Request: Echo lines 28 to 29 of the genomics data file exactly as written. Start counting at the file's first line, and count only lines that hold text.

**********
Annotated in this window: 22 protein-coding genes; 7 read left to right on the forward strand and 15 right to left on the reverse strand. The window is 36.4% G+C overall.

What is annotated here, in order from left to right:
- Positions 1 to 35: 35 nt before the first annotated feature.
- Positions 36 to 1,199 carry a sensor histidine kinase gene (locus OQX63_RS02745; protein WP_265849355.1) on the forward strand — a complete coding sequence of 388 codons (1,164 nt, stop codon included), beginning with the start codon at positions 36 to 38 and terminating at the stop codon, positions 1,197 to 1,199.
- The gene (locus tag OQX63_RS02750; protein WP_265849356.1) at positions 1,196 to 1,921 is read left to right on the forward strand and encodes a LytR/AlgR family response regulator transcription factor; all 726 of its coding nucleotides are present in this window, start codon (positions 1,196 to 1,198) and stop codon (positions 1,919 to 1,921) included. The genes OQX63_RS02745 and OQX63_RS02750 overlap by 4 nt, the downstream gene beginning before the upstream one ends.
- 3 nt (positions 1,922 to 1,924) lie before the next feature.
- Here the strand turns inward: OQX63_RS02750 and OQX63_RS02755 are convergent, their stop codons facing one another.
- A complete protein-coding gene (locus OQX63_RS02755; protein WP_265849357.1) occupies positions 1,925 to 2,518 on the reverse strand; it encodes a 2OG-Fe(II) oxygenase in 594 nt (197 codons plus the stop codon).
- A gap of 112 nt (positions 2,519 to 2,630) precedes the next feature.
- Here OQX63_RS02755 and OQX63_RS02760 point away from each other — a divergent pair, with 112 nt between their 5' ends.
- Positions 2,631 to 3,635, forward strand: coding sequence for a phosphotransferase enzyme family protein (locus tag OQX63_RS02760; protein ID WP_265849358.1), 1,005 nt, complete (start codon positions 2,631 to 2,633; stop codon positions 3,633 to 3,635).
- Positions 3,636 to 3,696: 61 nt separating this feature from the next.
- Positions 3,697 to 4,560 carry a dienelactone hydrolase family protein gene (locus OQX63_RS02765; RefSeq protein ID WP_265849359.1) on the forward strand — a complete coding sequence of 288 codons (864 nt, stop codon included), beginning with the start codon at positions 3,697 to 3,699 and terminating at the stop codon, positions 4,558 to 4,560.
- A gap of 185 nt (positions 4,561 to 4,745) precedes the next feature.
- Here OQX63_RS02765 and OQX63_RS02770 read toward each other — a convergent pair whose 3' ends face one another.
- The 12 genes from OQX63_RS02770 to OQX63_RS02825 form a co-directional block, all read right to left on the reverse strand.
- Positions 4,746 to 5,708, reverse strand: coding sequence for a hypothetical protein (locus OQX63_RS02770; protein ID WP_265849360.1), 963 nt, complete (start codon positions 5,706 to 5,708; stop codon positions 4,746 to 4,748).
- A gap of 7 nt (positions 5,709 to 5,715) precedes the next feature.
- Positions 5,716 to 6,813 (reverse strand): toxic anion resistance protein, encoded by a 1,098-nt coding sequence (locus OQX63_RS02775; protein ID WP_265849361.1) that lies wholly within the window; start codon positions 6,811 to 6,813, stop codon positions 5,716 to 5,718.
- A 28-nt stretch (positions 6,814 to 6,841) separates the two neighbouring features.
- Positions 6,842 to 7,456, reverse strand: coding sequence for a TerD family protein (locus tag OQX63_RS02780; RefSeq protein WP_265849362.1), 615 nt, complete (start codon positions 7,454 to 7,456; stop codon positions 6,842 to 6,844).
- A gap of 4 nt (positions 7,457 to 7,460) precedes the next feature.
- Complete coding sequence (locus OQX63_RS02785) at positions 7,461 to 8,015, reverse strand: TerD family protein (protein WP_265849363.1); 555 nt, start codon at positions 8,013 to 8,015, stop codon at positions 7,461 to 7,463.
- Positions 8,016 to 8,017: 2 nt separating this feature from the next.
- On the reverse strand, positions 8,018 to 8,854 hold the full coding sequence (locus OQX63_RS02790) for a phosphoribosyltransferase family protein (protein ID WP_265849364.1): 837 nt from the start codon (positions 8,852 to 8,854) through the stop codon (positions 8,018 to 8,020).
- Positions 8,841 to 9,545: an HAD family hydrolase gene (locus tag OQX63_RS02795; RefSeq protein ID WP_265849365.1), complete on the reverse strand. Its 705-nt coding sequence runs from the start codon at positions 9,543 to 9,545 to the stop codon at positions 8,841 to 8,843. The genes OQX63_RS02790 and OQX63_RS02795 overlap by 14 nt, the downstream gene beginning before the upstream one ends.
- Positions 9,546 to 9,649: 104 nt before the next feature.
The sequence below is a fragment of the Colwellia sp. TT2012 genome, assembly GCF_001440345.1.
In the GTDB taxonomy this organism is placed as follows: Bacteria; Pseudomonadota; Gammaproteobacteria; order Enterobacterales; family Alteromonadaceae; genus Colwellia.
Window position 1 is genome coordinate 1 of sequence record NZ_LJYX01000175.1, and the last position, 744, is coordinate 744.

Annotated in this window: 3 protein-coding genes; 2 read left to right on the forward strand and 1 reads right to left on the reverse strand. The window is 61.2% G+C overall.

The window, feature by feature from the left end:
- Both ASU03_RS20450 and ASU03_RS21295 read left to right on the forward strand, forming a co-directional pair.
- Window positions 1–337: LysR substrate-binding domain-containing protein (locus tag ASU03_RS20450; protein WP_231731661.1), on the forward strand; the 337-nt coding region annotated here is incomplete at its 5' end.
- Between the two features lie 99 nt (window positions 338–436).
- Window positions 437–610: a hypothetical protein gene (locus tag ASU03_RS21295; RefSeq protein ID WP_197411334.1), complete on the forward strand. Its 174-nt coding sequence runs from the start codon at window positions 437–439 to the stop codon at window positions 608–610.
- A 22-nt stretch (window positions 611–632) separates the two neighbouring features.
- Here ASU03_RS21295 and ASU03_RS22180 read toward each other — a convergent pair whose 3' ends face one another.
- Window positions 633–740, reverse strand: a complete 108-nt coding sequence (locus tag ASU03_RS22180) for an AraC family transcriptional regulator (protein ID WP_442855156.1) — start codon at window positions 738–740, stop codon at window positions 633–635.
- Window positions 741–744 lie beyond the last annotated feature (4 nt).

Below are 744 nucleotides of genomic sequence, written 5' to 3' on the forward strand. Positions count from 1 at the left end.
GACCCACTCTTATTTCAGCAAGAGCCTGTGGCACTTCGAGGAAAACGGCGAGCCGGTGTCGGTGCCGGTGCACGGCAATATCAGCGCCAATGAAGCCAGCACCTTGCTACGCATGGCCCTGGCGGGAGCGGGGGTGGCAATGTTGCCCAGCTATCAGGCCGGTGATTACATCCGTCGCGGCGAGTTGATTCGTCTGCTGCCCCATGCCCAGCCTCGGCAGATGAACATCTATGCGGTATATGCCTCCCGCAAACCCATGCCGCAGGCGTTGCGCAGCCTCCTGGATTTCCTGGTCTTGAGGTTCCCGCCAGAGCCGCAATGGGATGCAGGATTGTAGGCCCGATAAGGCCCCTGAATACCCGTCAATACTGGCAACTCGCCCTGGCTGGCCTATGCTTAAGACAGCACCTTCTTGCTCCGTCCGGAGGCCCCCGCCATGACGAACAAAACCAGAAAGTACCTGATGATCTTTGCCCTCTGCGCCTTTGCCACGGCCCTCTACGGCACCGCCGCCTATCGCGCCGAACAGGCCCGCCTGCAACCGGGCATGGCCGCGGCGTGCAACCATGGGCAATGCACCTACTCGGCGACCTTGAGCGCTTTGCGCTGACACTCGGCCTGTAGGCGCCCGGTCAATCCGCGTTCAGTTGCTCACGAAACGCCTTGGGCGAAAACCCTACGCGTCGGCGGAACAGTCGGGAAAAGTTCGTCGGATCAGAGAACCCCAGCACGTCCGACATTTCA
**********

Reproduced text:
The sequence below is a fragment of the Colwellia sp. TT2012 genome, assembly GCF_001440345.1.
In the GTDB taxonomy this organism is placed as follows: Bacteria; Pseudomonadota; Gammaproteobacteria; order Enterobacterales; family Alteromonadaceae; genus Colwellia.